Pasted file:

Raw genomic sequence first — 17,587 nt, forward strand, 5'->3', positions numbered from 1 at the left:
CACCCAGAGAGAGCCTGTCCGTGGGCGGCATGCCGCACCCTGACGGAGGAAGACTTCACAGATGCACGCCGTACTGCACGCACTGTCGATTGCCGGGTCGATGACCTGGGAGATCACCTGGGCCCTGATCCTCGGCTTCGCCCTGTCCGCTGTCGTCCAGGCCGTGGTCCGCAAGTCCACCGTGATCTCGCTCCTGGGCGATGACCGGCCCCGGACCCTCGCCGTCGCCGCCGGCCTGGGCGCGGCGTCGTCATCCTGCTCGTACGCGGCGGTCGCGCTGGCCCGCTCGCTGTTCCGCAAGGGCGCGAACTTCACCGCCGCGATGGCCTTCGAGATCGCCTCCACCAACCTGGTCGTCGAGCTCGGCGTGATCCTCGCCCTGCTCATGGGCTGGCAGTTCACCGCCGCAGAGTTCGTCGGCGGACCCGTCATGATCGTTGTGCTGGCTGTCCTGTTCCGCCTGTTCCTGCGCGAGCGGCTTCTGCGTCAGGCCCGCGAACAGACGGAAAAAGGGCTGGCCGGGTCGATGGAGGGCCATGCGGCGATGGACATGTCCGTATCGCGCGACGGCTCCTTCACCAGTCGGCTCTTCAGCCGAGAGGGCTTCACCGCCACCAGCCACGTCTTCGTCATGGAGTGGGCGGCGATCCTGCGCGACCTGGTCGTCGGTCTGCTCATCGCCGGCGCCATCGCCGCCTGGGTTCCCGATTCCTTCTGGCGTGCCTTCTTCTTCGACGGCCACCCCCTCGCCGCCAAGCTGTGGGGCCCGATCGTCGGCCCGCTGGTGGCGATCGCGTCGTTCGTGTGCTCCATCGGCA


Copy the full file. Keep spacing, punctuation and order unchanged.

Raw genomic sequence first — 17,587 nt, forward strand, 5'->3', positions numbered from 1 at the left:
CACCCAGAGAGAGCCTGTCCGTGGGCGGCATGCCGCACCCTGACGGAGGAAGACTTCACAGATGCACGCCGTACTGCACGCACTGTCGATTGCCGGGTCGATGACCTGGGAGATCACCTGGGCCCTGATCCTCGGCTTCGCCCTGTCCGCTGTCGTCCAGGCCGTGGTCCGCAAGTCCACCGTGATCTCGCTCCTGGGCGATGACCGGCCCCGGACCCTCGCCGTCGCCGCCGGCCTGGGCGCGGCGTCGTCATCCTGCTCGTACGCGGCGGTCGCGCTGGCCCGCTCGCTGTTCCGCAAGGGCGCGAACTTCACCGCCGCGATGGCCTTCGAGATCGCCTCCACCAACCTGGTCGTCGAGCTCGGCGTGATCCTCGCCCTGCTCATGGGCTGGCAGTTCACCGCCGCAGAGTTCGTCGGCGGACCCGTCATGATCGTTGTGCTGGCTGTCCTGTTCCGCCTGTTCCTGCGCGAGCGGCTTCTGCGTCAGGCCCGCGAACAGACGGAAAAAGGGCTGGCCGGGTCGATGGAGGGCCATGCGGCGATGGACATGTCCGTATCGCGCGACGGCTCCTTCACCAGTCGGCTCTTCAGCCGAGAGGGCTTCACCGCCACCAGCCACGTCTTCGTCATGGAGTGGGCGGCGATCCTGCGCGACCTGGTCGTCGGTCTGCTCATCGCCGGCGCCATCGCCGCCTGGGTTCCCGATTCCTTCTGGCGTGCCTTCTTCTTCGACGGCCACCCCCTCGCCGCCAAGCTGTGGGGCCCGATCGTCGGCCCGCTGGTGGCGATCGCGTCGTTCGTGTGCTCCATCGGCA